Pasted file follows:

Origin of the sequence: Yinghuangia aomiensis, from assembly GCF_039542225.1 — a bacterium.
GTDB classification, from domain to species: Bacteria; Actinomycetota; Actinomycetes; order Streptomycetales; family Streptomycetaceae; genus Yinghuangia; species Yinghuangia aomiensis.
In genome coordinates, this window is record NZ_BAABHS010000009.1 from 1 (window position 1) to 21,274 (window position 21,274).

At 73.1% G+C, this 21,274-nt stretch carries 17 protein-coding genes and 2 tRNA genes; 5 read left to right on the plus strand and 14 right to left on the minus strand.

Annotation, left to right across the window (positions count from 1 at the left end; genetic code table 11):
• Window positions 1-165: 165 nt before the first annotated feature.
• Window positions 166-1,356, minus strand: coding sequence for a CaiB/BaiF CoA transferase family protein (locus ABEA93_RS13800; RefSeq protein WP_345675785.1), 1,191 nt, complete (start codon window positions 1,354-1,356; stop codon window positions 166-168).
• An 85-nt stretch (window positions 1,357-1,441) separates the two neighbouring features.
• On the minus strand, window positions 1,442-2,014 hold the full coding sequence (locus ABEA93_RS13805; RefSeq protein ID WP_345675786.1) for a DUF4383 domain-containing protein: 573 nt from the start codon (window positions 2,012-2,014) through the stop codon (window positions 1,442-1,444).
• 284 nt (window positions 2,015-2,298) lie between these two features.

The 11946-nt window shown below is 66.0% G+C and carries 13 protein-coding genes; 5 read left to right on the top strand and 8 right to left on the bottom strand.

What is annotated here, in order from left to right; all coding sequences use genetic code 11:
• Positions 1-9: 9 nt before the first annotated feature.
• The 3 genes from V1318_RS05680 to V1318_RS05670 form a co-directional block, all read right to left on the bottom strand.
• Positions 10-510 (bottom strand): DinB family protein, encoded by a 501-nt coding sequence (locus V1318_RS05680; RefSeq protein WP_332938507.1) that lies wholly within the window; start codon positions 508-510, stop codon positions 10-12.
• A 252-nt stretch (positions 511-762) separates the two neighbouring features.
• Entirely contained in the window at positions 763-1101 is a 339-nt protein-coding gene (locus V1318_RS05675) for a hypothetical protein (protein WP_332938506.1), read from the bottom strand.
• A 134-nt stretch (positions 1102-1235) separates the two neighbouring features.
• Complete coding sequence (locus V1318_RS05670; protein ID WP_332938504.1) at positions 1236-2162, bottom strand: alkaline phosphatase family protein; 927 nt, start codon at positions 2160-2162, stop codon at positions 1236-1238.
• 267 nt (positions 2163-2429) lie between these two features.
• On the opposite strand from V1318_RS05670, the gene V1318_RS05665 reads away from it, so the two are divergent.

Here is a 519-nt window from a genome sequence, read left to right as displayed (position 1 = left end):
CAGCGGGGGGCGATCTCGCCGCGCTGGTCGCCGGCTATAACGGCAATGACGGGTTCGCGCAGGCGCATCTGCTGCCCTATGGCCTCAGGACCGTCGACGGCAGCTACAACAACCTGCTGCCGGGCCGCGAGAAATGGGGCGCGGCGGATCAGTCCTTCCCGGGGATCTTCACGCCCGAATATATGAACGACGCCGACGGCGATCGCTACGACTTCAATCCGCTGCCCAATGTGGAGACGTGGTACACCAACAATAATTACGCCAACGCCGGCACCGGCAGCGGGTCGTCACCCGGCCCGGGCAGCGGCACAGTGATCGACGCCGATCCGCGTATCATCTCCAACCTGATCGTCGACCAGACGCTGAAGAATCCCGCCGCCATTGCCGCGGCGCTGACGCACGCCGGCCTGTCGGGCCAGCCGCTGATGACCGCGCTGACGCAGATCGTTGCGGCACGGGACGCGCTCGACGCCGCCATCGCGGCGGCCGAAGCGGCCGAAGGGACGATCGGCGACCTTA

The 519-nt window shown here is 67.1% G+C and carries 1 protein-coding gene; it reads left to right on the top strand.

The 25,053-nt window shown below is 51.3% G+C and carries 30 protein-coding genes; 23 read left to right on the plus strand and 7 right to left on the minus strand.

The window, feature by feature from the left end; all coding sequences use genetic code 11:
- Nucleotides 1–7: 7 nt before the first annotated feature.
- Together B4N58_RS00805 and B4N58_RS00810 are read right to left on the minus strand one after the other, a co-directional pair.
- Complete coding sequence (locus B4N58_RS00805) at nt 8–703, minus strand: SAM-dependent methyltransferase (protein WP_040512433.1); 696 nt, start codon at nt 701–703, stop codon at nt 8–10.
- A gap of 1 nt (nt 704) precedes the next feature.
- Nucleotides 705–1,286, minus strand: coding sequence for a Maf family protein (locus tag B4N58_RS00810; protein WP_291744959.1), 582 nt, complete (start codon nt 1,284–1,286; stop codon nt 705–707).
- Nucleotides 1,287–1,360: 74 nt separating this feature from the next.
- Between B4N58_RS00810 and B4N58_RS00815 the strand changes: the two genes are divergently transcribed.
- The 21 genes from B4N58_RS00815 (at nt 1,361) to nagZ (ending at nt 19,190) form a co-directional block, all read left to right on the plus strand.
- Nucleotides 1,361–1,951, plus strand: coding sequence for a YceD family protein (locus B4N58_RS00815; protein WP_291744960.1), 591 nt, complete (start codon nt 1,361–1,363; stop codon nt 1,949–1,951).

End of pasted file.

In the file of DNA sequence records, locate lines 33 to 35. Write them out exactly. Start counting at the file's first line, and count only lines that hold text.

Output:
- Between B4N58_RS00810 and B4N58_RS00815 the strand changes: the two genes are divergently transcribed.
- The 21 genes from B4N58_RS00815 (at nt 1,361) to nagZ (ending at nt 19,190) form a co-directional block, all read left to right on the plus strand.
- Nucleotides 1,361–1,951, plus strand: coding sequence for a YceD family protein (locus B4N58_RS00815; protein WP_291744960.1), 591 nt, complete (start codon nt 1,361–1,363; stop codon nt 1,949–1,951).